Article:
"Any restrictions in Saudi law or custom, which prevent women from exercising their legal rights, is a matter of political will and not strict adherence to [Islamic] Hanbali law," the report quotes from Islamic law expert professor Mohammad Fadel.
Change Comes Slowly, but Do Reports Help?
The last year has been a mixture of progressive moves and strict conservatism for Saudi Arabia.
Saudi women were granted the right to stay in hotels alone and played their first public soccer match in front of a women-only stadium.
In the same months, international headlines told of one women arrested for sitting with a male co-worker at Starbucks and another sentenced to lashings after suffering a gang rape because she was in the car of a man who wasn't a relative when the two were attacked.
The paradox, says professor Bernard Haikal, reflects the forces at play in Saudi society.
"Very often in discussion of Saudi society and Saudi law it's [falsely] assumed that the government is the only agent that is either imposing the system or can change it unilaterally. The society itself -- with cultural and tribal norms -- holds very fast to a highly gendered and highly male-dominated form of life," said Haikal, an Islamic studies specialist at Princeton University.
"It seems the present government, the king and many ministers around him really do want change," Haikal told ABC News.
"The government has very slowly, very sensitively tried to bring in administrative reforms that give women greater rights. But the application hasn't been easy, there's tremendous resistance on the ground."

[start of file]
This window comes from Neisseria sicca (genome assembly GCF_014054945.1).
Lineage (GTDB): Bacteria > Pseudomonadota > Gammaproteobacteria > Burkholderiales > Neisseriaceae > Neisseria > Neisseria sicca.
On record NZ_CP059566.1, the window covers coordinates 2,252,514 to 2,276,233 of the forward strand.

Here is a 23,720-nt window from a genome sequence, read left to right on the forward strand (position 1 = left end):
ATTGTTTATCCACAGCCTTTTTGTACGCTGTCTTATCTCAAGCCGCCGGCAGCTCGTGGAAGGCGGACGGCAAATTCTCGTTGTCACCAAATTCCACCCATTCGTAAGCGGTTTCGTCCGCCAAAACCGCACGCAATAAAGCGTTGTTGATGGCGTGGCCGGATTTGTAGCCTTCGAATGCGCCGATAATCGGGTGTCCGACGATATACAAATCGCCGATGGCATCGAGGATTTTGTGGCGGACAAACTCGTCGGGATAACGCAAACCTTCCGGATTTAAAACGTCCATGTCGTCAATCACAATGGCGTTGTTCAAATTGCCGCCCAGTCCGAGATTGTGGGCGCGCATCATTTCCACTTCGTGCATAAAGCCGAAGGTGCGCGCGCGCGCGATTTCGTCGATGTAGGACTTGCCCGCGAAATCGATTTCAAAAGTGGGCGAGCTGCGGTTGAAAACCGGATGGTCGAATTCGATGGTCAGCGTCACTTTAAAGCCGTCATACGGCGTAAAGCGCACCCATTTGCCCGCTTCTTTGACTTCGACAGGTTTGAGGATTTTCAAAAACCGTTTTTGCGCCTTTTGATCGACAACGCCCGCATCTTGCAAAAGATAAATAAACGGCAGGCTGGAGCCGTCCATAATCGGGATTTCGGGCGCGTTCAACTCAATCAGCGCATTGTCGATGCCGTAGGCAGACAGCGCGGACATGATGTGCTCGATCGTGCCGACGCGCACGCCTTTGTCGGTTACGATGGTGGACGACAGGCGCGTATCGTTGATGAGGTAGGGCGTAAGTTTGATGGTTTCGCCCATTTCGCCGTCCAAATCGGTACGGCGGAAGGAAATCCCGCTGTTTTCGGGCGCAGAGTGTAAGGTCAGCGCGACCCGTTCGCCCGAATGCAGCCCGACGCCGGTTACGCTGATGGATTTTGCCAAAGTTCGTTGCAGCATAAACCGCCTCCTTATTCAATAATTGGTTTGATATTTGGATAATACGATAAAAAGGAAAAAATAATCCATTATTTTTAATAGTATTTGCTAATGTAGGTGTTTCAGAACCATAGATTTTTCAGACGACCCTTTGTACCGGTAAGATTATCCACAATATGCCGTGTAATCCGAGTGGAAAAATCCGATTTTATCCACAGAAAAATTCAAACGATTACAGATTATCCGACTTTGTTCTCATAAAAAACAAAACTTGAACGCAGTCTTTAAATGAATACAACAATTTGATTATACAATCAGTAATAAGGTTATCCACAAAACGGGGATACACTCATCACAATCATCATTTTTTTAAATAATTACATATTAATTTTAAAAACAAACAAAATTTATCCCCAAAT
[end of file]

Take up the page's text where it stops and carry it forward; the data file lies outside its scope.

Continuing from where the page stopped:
When legislative steps are taken, they are hard to enact, as with a 2005 law to promote female participation in the work force, calling for women to replace male salesmen in lingerie shops. Haikal says when there was a conservative uproar opposing the law, it was eventually dropped.
"The government calls itself reform-minded, but they are still paralyzed by the clerical establishment. … It's a question of political will," said Deif of Human Rights Watch, who helped compile the report.
A spokesman for Saudi's Human Rights Commission told Reuters that "we agree with some points and we are working on that as a commission for the government, but we don't agree with the generalization."
Haikal doubts whether this week's report or others like it help to achieve the reforms they call for, despite the authors' best intentions.
"These reports are used as ammunition for slowing change, not moving it along. This is the kind of report where Islamists point to and say Westerners want our women walking around and sleeping around, the West is trying to interfere with our society, identity, our way of life," said Haikal.
Deif acknowledges that in Saudi Arabia and other countries of concern for human rights organizations there can be internal resistance to external pressures.
"There is always a hesitation. Do we stay completely silent and that way the [pro-reform elements] can save face, let things move gradually behind the scenes? Yet with the Qatif case we saw they were embarrassed into dropping the sentence," said Deif, referring to the high-profile case of a rape victim sentenced to 200 lashes in 2007.
"International pressure is what made the difference."